Tuesday, September 21, 2010

Stony Brook University's Center For Medical Humanities, Compassionate Care, And Bioethics To Offer Masters Track Beginning Spring 2011

Program serves students from a wide range of academic disciplines and professional backgrounds

STONY BROOK, N.Y., September 14, 2010 Press Release – Stony Brook University is now accepting applications for its Medical Humanities, Compassionate Care, and Bioethics track in the Master of Arts in Biological Sciences. Courses begin in the spring 2011 semester. Named for the Center for Medical Humanities, Compassionate Care and Bioethics founded in 2008, the new MA track will serve students from a wide range of disciplines and professions.

The 30-credit masters track can be completed in one to three years. The Center encourages MA applicants from a variety of backgrounds, including nursing, social work, ministry, journalism, philosophy, humanities, the social and life sciences, administration, business, the arts, law, public policy, religious studies, and others. Applicants who hold a baccalaureate degree without professional experience are welcome, as are clinicians and other professionals.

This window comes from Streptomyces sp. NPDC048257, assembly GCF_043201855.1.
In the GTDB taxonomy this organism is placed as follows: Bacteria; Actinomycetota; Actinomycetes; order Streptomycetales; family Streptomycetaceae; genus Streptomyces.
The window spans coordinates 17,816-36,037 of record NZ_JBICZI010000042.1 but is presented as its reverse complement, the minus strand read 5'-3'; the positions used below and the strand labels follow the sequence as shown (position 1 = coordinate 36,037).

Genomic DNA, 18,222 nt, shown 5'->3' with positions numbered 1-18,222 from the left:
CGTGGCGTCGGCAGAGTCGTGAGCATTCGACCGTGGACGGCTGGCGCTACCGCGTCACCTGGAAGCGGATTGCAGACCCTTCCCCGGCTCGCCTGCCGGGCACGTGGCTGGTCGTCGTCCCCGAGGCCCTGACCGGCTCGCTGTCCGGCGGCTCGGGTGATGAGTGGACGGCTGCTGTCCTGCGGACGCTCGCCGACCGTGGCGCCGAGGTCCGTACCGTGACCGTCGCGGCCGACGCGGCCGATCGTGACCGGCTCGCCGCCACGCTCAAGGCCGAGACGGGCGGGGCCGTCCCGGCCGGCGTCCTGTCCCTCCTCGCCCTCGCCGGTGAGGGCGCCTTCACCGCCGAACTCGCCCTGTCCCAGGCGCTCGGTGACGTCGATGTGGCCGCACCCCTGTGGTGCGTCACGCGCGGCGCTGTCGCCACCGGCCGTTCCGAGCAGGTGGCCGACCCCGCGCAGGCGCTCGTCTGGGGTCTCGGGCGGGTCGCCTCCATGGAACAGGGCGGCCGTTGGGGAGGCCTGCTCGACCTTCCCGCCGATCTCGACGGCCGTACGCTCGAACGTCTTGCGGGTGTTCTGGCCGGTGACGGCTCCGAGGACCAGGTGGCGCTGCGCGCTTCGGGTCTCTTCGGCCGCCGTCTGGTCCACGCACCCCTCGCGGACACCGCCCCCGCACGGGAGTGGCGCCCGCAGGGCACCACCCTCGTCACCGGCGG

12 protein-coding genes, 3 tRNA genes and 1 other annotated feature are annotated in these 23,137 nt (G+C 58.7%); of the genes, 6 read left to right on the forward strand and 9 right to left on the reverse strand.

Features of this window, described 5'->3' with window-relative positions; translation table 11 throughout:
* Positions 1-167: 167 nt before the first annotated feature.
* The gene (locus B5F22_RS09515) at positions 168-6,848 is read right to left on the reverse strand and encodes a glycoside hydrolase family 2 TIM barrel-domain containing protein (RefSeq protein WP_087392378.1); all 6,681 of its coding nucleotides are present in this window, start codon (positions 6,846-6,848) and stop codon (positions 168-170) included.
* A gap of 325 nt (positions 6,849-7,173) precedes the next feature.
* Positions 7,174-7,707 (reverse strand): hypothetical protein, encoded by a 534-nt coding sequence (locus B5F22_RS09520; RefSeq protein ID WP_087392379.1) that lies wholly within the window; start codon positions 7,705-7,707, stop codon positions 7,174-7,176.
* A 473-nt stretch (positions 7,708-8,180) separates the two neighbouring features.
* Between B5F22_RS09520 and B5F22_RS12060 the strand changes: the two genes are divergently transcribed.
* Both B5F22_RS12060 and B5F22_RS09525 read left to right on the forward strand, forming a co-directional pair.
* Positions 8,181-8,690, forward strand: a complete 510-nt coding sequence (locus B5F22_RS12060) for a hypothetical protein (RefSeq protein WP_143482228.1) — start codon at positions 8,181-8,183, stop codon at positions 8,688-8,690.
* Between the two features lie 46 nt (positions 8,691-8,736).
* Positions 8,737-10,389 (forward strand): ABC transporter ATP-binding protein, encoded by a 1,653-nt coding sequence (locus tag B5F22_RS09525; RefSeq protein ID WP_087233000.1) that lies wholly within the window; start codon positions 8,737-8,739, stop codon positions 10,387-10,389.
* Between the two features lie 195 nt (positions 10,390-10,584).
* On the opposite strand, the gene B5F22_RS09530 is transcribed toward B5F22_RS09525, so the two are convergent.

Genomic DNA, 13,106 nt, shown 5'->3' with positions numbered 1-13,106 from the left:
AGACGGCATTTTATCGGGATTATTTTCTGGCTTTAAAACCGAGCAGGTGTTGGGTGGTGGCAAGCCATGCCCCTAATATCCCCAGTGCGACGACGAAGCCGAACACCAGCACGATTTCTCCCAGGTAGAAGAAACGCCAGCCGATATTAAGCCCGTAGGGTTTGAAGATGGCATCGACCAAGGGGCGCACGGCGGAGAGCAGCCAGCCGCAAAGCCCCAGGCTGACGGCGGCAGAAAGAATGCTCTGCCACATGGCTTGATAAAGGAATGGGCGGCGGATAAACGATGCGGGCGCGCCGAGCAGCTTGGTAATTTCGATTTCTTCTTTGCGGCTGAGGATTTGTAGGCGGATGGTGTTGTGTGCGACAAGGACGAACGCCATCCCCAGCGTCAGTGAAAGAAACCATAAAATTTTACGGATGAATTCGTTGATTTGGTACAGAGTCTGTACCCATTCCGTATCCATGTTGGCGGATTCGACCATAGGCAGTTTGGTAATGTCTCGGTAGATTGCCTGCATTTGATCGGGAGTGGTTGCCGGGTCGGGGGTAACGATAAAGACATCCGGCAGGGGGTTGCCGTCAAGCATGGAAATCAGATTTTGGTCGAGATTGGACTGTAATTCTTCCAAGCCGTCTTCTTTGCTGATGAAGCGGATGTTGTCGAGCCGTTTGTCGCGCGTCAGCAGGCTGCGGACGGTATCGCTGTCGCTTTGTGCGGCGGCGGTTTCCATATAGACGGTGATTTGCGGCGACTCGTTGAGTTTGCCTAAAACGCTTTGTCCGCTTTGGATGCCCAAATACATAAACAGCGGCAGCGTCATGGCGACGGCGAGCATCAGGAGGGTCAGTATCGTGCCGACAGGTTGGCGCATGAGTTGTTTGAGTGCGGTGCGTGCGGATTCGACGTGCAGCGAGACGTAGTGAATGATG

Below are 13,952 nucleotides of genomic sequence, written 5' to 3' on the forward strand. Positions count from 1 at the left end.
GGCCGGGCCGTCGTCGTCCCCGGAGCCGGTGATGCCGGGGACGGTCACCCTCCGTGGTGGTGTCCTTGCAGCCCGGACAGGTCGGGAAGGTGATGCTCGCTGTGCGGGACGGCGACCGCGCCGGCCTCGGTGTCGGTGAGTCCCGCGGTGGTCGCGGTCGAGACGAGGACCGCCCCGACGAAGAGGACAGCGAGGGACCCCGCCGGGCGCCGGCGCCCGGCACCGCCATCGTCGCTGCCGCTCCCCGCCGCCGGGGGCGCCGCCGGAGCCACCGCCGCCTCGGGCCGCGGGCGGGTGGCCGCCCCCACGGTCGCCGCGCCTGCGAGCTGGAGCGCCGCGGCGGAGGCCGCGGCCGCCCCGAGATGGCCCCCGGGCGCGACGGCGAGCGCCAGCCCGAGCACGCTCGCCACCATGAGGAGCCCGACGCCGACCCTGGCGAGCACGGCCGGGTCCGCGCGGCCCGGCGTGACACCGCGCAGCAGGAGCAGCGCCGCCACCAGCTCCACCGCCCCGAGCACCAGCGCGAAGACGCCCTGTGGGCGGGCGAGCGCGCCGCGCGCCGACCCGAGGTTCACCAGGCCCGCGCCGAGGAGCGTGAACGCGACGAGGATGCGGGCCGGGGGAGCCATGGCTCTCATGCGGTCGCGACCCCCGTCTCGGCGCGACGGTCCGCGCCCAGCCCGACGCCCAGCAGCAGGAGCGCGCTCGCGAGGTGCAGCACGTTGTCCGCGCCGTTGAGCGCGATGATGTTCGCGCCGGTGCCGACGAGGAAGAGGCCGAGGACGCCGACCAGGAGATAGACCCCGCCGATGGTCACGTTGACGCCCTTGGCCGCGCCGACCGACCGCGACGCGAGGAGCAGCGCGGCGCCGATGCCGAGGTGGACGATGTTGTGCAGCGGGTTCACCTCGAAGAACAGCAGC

"Seasoned professionals, medical students and undergrads who just finished up and want do something for a year before marching on to law school or medical school will find this track of great interest,” said Center Director, Dr. Stephen G. Post.

Situated in the Department of Preventive Medicine in the School of Medicine, the Center is equally attentive to the three thematic components in its name. It builds on a commitment to medical humanism and ethics that has defined education for Stony Brook students over three decades.

"This is a Center in which the human side of medicine is elevated, examined, and revered," said Dr. Post. "It provides students an education not just in the dilemmas of bioethics, but in medical humanities centered on the experiences of patients. We want students to see patients as more than biological puzzles. We want them to be aware of the importance of relationships and compassion in the art of healing. It’s the loss of care in this most basic sense that is currently being singled out across the United States as the most pressing concern not only of patients, but of physicians and other healthcare professionals."

More information on the Center for Humanities, Compassionate Care and Bioethics and the masters track can be found on the program site. For more information, contact DS,TU editor Michael L. Dorn.

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